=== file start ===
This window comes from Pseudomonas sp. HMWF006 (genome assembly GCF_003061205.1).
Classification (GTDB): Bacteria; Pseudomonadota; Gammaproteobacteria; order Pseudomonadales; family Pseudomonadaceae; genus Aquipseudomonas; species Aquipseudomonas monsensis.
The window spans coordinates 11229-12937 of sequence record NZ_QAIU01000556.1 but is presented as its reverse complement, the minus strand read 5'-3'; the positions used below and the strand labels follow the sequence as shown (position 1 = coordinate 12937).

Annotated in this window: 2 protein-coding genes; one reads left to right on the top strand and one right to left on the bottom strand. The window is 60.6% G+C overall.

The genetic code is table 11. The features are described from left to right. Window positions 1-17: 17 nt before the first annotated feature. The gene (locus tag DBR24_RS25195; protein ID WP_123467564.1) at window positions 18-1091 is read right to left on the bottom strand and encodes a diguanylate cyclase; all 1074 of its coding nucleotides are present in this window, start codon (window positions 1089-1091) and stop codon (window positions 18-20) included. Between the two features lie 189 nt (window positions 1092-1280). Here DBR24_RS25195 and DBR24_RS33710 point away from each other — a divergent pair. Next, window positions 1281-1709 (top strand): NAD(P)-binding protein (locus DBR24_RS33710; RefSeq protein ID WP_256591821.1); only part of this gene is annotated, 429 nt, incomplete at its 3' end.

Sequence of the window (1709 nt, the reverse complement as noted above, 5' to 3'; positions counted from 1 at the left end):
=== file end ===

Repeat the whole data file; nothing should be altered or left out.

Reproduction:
This window comes from Pseudomonas sp. HMWF006 (genome assembly GCF_003061205.1).
Classification (GTDB): Bacteria; Pseudomonadota; Gammaproteobacteria; order Pseudomonadales; family Pseudomonadaceae; genus Aquipseudomonas; species Aquipseudomonas monsensis.
The window spans coordinates 11229-12937 of sequence record NZ_QAIU01000556.1 but is presented as its reverse complement, the minus strand read 5'-3'; the positions used below and the strand labels follow the sequence as shown (position 1 = coordinate 12937).

Annotated in this window: 2 protein-coding genes; one reads left to right on the top strand and one right to left on the bottom strand. The window is 60.6% G+C overall.

The genetic code is table 11. The features are described from left to right. Window positions 1-17: 17 nt before the first annotated feature. The gene (locus tag DBR24_RS25195; protein ID WP_123467564.1) at window positions 18-1091 is read right to left on the bottom strand and encodes a diguanylate cyclase; all 1074 of its coding nucleotides are present in this window, start codon (window positions 1089-1091) and stop codon (window positions 18-20) included. Between the two features lie 189 nt (window positions 1092-1280). Here DBR24_RS25195 and DBR24_RS33710 point away from each other — a divergent pair. Next, window positions 1281-1709 (top strand): NAD(P)-binding protein (locus DBR24_RS33710; RefSeq protein ID WP_256591821.1); only part of this gene is annotated, 429 nt, incomplete at its 3' end.

Sequence of the window (1709 nt, the reverse complement as noted above, 5' to 3'; positions counted from 1 at the left end):